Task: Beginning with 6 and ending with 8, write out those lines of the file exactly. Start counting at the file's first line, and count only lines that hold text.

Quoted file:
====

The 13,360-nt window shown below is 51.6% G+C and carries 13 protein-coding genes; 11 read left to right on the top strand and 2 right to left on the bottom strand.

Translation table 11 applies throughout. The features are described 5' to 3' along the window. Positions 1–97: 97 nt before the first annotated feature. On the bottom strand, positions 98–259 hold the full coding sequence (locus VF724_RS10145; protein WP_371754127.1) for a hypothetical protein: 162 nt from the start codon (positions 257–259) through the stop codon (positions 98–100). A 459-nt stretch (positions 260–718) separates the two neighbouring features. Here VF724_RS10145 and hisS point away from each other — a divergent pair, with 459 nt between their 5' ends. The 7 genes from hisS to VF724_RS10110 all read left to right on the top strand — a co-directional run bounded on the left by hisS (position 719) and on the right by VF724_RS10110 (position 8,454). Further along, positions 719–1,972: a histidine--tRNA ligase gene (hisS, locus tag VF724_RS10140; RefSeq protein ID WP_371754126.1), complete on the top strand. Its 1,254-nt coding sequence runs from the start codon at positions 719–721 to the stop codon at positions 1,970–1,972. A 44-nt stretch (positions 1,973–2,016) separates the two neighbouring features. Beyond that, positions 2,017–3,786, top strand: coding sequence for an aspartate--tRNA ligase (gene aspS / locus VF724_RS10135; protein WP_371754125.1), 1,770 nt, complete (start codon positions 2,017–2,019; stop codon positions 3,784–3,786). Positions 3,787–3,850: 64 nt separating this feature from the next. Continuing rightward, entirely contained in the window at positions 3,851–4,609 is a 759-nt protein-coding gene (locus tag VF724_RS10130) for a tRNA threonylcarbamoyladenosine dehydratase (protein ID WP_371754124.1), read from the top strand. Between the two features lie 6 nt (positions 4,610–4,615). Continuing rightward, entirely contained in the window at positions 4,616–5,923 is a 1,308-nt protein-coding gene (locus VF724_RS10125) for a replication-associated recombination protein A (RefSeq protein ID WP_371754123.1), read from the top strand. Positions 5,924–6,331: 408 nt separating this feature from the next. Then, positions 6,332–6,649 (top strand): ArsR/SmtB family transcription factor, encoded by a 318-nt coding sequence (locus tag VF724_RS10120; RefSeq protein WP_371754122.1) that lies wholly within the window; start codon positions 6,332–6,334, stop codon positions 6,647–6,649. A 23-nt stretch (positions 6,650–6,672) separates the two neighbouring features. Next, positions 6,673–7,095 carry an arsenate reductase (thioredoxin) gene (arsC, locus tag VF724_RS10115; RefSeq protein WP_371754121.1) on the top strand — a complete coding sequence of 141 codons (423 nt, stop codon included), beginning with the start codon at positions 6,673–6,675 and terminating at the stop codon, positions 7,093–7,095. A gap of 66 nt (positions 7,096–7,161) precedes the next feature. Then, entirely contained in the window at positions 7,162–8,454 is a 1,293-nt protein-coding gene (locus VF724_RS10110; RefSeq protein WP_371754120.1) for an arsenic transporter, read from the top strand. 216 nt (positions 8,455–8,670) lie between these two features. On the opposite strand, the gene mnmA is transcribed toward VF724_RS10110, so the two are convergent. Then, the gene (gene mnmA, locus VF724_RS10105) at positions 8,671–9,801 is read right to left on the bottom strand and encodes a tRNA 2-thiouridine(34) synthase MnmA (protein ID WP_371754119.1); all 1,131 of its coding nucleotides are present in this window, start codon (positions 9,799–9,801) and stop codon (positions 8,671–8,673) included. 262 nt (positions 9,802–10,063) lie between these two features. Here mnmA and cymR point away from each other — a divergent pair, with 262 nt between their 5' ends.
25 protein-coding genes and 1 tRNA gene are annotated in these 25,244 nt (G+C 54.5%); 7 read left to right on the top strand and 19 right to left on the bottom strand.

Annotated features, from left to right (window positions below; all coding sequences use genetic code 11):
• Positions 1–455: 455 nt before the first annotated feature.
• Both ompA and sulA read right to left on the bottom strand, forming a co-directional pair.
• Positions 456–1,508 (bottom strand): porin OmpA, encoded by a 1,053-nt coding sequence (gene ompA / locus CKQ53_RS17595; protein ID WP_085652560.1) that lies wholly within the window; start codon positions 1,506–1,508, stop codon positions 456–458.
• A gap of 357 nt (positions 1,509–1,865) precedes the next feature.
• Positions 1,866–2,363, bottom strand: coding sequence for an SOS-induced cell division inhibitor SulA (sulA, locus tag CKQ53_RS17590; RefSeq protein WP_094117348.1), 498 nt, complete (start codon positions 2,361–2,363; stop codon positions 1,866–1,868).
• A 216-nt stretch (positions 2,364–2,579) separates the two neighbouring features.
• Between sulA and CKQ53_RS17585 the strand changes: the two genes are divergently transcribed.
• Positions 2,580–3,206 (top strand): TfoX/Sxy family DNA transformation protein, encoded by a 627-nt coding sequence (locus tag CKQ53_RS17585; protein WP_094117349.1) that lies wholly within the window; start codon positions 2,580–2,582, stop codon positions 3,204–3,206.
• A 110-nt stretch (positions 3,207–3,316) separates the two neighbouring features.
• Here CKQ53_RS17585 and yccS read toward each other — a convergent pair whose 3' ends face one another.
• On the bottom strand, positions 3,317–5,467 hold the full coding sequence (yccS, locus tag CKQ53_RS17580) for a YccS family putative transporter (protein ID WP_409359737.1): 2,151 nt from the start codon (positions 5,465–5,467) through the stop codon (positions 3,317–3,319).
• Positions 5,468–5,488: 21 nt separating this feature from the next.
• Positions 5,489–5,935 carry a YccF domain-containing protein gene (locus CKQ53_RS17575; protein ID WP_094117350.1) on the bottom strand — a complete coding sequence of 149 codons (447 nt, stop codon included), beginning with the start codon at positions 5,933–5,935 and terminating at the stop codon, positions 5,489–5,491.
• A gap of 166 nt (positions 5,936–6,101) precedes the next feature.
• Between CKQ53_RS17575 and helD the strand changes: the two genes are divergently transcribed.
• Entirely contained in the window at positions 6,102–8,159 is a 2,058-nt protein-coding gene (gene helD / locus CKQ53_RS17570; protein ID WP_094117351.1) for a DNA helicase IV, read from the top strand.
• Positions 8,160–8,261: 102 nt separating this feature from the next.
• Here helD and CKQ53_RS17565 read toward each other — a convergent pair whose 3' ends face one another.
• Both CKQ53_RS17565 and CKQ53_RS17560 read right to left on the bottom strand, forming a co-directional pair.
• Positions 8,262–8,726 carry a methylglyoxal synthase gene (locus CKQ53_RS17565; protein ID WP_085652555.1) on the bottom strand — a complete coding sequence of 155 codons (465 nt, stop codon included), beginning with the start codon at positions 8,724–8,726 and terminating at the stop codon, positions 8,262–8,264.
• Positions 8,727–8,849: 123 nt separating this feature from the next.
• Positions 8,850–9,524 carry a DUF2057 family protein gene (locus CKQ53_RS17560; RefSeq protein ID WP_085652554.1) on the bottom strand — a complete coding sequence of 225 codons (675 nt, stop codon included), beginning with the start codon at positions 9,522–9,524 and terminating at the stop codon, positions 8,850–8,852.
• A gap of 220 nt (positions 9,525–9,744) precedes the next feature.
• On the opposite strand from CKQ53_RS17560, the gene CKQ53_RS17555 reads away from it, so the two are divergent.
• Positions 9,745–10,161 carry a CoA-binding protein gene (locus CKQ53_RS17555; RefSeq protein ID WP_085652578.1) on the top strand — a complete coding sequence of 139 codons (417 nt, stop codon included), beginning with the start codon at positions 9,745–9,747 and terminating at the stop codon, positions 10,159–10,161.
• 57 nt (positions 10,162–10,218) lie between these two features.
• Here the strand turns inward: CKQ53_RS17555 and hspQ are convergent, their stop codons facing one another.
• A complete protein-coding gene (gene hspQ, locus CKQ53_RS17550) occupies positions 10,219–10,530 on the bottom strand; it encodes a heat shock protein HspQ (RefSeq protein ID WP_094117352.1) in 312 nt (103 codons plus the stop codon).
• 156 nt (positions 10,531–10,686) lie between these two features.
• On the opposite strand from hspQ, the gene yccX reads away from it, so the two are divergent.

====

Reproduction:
• Both ompA and sulA read right to left on the bottom strand, forming a co-directional pair.
• Positions 456–1,508 (bottom strand): porin OmpA, encoded by a 1,053-nt coding sequence (gene ompA / locus CKQ53_RS17595; protein ID WP_085652560.1) that lies wholly within the window; start codon positions 1,506–1,508, stop codon positions 456–458.
• A gap of 357 nt (positions 1,509–1,865) precedes the next feature.